The More I Owe You
The More I Owe You
Counterpoint LLC, Paperback, 9781582435763, 328pp.
Publication Date: May 2010
In this mesmerizing debut novel, Michael Sledge creates an intimate portrait of the beloved poet Elizabeth Bishop of her life in Brazil and her relationship with her lover, the dazzling, aristocratic Lota de Macedo Soares. Sledge artfully draws from Bishop’s lifelong correspondences and biography to imagine the poet’s intensely private world, revealing the literary genius who lived in conflict with herself both as a writer and as a woman.
A seemingly idyllic existence in Soares’s glass house in the jungle gives way to the truth of Bishop’s lifelong battle with alcoholism, as well as her eventual status as one of modernism’s most prominent writers. Though connected to many of the most famous cultural and political figures of the era, Soares too is haunted by her own demons. As their secrets unfold, the sensuous landscape of Rio de Janeiro, the rhythms of the samba and the bossa nova, and the political turmoil of 1950s Brazil envelop Bishop in a world she never expected to inhabit. The More I Owe You is a vivid portrait of two brilliant women whose love for one another pushes them to accomplish enduring works of art.
Praise for The More I Owe You
A moving novel of an illicit and impassioned relationship.” Kirkus
Sledge’s cinematic novel is as lush and fecund as the jungle itself, with its innumerable fruits, ferns, and hidden dangers, leaving readers with the indelible image of a brilliant, tormented woman writing tirelessly through the tropic night by the light of a kerosene lamp . . . Strong and intoxicating.” Booklist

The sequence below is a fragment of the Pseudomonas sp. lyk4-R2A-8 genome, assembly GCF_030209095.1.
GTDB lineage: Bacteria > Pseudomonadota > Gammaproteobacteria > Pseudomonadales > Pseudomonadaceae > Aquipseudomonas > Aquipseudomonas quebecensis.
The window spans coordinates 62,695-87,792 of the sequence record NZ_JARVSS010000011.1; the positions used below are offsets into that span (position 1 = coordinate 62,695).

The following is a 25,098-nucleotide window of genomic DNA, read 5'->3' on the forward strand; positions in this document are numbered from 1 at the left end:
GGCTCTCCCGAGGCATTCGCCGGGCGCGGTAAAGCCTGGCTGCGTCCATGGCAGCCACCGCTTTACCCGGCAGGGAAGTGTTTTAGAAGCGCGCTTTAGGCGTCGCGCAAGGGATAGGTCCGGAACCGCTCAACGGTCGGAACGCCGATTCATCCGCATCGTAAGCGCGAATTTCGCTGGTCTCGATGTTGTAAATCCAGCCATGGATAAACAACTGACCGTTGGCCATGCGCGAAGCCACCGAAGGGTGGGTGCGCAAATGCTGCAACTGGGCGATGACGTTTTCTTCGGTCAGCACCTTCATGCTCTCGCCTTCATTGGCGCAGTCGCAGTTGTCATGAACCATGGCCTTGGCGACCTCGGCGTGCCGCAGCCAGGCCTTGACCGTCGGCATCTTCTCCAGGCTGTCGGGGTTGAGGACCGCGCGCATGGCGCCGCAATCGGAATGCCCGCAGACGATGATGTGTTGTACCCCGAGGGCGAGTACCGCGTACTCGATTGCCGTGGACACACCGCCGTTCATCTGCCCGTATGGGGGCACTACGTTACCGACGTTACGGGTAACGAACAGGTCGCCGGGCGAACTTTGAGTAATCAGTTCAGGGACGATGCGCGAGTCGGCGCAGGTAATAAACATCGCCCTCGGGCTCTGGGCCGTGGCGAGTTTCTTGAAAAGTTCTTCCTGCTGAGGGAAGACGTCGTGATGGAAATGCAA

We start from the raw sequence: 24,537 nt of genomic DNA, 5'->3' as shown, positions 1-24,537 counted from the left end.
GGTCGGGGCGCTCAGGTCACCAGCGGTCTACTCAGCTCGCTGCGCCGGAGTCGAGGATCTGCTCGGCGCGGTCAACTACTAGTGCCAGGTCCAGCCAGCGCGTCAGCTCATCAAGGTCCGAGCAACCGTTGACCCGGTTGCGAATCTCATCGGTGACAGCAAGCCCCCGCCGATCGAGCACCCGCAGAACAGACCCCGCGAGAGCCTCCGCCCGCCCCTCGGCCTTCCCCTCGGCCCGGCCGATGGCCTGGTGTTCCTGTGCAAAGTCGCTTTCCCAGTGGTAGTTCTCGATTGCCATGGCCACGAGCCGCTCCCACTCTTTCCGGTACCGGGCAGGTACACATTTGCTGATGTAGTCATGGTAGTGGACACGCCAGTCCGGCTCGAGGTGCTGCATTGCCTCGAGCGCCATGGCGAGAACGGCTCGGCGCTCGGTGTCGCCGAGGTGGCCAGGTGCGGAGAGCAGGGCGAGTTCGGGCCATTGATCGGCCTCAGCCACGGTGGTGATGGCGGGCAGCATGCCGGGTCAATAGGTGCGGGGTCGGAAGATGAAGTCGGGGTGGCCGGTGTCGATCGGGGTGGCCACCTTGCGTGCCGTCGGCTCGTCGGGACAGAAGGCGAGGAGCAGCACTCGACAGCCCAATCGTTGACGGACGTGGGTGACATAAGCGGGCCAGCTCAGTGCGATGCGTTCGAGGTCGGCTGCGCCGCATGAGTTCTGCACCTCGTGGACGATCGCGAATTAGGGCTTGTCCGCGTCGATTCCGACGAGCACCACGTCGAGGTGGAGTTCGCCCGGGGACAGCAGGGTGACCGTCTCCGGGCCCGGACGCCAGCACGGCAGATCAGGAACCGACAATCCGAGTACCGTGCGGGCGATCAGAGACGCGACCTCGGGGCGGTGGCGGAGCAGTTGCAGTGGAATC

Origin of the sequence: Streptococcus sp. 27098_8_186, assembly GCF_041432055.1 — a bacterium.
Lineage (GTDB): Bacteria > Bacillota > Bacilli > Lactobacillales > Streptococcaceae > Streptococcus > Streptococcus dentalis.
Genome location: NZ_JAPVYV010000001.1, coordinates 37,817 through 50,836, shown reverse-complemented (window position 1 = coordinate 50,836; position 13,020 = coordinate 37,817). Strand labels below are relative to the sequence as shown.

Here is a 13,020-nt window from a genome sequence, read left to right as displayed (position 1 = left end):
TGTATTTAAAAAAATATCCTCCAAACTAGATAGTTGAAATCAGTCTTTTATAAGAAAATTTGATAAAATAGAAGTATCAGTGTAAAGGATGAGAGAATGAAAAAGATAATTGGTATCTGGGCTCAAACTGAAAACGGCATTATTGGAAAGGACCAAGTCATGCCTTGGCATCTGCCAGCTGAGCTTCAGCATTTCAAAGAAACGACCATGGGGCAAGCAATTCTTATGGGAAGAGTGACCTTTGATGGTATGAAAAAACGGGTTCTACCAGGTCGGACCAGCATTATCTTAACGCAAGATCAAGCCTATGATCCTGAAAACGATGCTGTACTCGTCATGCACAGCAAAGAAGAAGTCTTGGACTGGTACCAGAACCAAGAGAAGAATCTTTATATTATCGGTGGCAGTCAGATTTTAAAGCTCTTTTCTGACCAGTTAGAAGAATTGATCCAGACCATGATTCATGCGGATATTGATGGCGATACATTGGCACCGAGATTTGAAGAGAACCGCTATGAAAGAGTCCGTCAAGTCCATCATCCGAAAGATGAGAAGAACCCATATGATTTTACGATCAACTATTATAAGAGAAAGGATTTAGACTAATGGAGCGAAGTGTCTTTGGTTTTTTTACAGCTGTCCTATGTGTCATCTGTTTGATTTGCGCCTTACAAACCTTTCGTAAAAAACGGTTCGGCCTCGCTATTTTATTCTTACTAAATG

"A novel of extraordinary beauty, intimacy, and such consummate tenderness for its complex Elizabeth that one wonders how Sledge managed to slide so close to her soul. A gorgeous meditation on enduring love, damage, and what it can be to be happy, for however brief a moment. Bravo, bravo, bravo." Stacey D'Erasmo, author of The Sky Below
"A beautiful dream of a book. Sumptuously detailed, deeply felt, it is as if Sledge slipped back in time and walked every step with Elizabeth Bishop, breathed every breath with her." Alison Smith, author of Name All the Animals
Praise for Mother and Son
"[A] sensitive account." Publishers Weekly
"This book manages to be intimate and completely honest without being sentimental or self-indulgent. One of the finest examples of memoir I've ever read." Chad LeJeune, author of The Worry Trap
"Such affecting prose stays with us long after book's end." The San Francisco Chronicle
"Michael Sledge has created unforgettable scenes . . . he has been honest enough to allow us to see how a tiny aberration can spin a life into patterns no one dreamed of." The New York Times Book Review
"A courageous endeavor." San Francisco Focus Magazine